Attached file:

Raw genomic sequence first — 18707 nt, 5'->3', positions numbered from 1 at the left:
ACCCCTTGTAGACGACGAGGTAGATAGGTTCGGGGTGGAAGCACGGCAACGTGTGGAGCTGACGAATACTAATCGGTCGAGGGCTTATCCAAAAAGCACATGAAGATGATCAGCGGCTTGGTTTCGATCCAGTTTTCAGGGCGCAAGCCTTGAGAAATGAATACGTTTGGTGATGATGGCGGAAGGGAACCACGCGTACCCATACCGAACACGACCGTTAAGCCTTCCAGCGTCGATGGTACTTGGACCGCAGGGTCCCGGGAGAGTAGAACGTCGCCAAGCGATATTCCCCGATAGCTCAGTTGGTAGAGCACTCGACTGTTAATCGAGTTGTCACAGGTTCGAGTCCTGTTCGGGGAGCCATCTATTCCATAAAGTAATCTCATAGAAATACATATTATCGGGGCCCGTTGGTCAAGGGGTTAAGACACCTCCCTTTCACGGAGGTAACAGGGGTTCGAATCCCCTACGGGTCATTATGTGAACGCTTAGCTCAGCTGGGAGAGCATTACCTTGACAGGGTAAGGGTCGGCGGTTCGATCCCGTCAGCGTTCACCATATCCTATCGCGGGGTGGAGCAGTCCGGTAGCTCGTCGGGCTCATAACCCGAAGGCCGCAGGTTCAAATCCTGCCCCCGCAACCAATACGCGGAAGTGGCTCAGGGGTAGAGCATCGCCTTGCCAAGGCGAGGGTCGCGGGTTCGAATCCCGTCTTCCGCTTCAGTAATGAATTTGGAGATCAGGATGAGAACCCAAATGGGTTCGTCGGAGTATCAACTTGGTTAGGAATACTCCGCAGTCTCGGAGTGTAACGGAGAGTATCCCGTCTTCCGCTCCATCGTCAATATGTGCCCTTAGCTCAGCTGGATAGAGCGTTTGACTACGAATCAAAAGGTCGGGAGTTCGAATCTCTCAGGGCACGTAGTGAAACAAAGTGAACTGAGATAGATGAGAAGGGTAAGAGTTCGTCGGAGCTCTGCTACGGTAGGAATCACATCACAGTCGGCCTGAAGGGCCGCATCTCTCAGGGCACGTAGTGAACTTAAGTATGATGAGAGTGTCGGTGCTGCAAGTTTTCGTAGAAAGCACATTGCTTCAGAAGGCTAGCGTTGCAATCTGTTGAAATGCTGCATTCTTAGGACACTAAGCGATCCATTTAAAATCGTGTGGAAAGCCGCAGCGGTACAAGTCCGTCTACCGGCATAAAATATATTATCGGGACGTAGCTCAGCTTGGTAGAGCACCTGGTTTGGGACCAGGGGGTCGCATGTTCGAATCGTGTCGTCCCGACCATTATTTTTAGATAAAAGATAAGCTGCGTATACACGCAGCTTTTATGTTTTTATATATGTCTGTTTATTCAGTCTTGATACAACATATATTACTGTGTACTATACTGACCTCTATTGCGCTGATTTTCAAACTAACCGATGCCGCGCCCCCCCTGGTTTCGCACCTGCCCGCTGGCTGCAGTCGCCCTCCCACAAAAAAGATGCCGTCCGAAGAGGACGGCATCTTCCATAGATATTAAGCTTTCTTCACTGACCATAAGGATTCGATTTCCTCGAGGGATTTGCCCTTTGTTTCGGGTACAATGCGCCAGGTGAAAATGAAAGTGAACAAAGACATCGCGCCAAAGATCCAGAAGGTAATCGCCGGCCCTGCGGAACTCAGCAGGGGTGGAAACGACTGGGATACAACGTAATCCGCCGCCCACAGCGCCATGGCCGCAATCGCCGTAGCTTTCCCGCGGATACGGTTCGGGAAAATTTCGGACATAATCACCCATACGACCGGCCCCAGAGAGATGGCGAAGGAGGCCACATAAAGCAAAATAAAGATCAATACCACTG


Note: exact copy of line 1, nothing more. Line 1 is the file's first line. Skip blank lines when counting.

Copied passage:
Raw genomic sequence first — 18707 nt, 5'->3', positions numbered from 1 at the left: